Dispersion is the spreading out of a light pulse in time as it propagates down the fiber. Dispersion in optical fiber includes model dispersion, material dispersion and waveguide dispersion. Each type is discussed in detail below.
Model Dispersion in Multimode Fibers
Multimode fibers can guide many different light modes since they have much larger core size. This is shown as the 1st illustration in the picture above. Each mode enters the fiber at a different angle and thus travels at different paths in the fiber.
Since each mode ray travels a different distance as it propagates, the ray arrive at different times at the fiber output. So the light pulse spreads out in time which can cause signal overlapping so seriously that you cannot distinguish them any more.
Model dispersion is not a problem in single mode fibers since there is only one mode that can travel in the fiber.
Material dispersion is the result of the finite linewidth of the light source and the dependence of refractive index of the material on wavelength. It is shown as the 2nd illustration in the first picture.
Material dispersion is a type of chromatic dispersion. Chromatic dispersion is the pulse spreading that arises because the velocity of light through a fiber depends on its wavelength.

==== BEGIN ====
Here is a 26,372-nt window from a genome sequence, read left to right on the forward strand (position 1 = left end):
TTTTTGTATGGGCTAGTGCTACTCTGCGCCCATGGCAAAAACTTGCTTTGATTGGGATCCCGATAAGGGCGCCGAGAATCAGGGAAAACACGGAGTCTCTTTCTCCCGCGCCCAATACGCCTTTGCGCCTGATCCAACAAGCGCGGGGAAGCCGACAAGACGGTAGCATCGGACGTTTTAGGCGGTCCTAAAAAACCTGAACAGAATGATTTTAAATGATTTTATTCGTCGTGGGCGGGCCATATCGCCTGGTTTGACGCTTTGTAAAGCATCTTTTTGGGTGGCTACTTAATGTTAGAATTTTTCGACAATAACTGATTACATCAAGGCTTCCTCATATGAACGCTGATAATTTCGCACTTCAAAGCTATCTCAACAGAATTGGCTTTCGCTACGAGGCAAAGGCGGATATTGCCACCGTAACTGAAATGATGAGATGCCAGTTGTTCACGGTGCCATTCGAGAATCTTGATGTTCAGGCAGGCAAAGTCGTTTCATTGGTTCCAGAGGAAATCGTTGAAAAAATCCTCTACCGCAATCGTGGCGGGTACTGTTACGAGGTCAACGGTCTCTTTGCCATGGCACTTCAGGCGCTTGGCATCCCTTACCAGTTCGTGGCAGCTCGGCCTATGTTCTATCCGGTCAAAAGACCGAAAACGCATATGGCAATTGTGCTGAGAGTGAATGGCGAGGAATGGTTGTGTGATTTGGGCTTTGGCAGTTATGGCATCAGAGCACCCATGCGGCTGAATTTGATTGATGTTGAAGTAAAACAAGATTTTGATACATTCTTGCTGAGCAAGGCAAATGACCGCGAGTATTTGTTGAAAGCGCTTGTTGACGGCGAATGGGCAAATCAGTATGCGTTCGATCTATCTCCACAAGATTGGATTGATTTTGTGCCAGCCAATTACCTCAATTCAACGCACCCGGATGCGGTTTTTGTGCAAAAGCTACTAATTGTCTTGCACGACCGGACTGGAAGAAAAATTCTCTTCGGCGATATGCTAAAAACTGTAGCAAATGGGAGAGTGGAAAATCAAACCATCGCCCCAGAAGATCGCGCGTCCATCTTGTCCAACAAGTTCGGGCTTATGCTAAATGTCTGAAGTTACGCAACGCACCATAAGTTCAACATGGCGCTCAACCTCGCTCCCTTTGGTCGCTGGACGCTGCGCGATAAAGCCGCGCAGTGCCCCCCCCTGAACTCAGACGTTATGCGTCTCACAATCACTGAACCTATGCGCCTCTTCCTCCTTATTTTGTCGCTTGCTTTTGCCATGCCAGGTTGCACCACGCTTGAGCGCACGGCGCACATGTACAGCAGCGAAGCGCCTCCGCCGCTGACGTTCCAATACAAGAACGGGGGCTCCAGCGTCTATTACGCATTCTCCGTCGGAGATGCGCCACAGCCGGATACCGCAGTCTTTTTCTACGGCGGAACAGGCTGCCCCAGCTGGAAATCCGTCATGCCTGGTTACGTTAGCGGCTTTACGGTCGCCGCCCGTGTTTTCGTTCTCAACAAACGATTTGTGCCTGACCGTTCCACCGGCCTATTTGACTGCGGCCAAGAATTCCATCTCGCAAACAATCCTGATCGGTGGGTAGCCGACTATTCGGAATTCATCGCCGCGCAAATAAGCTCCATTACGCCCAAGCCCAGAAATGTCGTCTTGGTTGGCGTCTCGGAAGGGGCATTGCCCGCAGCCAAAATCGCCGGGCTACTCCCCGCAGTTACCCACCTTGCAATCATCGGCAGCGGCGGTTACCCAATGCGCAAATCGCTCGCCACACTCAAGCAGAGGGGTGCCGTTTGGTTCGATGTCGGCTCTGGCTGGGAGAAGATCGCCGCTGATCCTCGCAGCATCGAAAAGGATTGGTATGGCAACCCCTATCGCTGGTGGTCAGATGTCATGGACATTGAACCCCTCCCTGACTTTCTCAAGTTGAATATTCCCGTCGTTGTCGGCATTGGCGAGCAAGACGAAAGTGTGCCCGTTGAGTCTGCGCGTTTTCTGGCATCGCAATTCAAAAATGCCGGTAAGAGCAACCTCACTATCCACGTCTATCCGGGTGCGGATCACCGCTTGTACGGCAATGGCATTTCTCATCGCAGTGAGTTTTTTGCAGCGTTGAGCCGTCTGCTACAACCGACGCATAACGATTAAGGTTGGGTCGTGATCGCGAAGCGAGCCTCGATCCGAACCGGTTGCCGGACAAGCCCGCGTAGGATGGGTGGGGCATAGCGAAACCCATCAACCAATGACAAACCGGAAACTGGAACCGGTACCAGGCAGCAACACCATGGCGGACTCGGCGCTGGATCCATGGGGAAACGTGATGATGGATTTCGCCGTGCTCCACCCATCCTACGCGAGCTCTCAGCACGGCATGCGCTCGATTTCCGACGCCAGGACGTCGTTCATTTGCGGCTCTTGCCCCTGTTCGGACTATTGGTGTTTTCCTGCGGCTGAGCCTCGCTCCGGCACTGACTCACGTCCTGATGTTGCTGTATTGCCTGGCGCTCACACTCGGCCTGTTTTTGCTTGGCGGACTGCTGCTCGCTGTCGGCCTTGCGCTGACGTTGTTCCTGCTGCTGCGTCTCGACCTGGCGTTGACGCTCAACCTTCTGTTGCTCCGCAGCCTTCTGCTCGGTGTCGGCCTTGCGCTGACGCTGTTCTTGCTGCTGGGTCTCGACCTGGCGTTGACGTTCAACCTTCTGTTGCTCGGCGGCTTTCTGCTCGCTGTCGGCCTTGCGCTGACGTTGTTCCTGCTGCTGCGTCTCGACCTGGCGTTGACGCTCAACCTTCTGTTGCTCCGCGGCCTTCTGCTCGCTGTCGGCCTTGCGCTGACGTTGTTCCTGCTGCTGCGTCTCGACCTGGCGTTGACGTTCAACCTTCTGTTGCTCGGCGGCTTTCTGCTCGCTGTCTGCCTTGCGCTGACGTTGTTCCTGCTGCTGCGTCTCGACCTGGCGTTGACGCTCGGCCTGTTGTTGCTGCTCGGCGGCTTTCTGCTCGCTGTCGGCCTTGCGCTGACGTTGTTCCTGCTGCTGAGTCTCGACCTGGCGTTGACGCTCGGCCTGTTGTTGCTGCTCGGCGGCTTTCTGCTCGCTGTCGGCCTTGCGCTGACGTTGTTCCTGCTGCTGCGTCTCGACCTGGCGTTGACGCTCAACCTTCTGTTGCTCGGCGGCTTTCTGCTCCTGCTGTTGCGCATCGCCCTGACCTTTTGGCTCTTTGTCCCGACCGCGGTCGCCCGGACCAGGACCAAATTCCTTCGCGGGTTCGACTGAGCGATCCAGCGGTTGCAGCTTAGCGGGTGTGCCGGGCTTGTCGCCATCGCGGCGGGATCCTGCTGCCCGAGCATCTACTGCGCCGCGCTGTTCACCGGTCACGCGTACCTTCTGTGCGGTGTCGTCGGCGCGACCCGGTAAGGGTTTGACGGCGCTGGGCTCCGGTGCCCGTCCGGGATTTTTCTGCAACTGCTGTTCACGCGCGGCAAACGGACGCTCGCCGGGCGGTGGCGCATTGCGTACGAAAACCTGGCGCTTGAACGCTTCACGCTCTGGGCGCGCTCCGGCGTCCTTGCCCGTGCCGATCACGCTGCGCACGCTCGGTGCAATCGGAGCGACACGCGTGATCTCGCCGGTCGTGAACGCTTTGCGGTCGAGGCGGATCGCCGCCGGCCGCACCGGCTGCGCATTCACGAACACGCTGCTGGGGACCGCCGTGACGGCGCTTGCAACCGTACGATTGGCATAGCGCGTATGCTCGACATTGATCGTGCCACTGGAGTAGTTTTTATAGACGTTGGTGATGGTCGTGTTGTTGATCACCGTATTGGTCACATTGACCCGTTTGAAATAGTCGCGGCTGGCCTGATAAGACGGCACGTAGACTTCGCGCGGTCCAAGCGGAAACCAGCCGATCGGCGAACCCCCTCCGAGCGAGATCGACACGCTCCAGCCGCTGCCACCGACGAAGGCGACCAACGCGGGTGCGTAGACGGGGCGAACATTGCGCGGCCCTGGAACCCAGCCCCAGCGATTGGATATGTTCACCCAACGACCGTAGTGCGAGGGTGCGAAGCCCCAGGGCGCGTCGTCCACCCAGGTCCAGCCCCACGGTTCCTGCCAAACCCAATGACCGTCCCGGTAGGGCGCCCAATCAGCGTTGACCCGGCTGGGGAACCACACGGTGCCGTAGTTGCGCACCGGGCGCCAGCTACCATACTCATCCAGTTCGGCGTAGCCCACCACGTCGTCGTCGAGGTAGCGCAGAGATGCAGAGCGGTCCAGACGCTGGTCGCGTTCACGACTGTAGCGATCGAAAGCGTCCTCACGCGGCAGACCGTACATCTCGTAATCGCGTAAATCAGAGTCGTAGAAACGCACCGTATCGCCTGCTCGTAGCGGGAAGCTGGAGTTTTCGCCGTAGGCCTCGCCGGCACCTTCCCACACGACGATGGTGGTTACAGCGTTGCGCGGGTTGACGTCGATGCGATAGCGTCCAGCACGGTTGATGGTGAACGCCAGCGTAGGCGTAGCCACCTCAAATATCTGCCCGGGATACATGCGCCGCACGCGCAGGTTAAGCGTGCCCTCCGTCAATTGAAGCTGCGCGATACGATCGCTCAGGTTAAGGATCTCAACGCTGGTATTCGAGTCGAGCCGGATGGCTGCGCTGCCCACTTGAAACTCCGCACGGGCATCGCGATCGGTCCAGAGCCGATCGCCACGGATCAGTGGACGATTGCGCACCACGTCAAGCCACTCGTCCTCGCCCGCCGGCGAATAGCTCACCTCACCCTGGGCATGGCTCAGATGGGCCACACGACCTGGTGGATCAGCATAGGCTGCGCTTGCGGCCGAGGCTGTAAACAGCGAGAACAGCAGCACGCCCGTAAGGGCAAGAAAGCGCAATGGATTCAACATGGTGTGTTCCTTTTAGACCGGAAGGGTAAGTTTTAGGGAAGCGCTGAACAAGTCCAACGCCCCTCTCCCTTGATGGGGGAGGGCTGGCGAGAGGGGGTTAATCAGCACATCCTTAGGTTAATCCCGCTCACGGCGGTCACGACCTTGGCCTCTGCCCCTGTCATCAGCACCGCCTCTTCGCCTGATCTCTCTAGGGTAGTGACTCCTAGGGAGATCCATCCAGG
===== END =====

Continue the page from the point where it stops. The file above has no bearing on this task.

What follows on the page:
The following picture shows the refractive index versus wavelength for a typical fused silica glass.
Waveguide dispersion is only important in single mode fibers. It is caused by the fact that some light travels in the fiber cladding compared to most light travels in the fiber core. It is shown as the 3rd illustration in the first picture.
Since fiber cladding has lower refractive index than fiber core, light ray that travels in the cladding travels faster than that in the core. Waveguide dispersion is also a type of chromatic dispersion. It is a function of fiber core size, V-number, wavelength and light source linewidth.
While the difference in refractive indices of single mode fiber core and cladding are minuscule, they can still become a factor over greater distances. It can also combine with material dispersion to create a nightmare in single mode chromatic dispersion.
Various tweaks in the design of single mode fiber can be used to overcome waveguide dispersion, and manufacturers are constantly refining their processes to reduce its effects.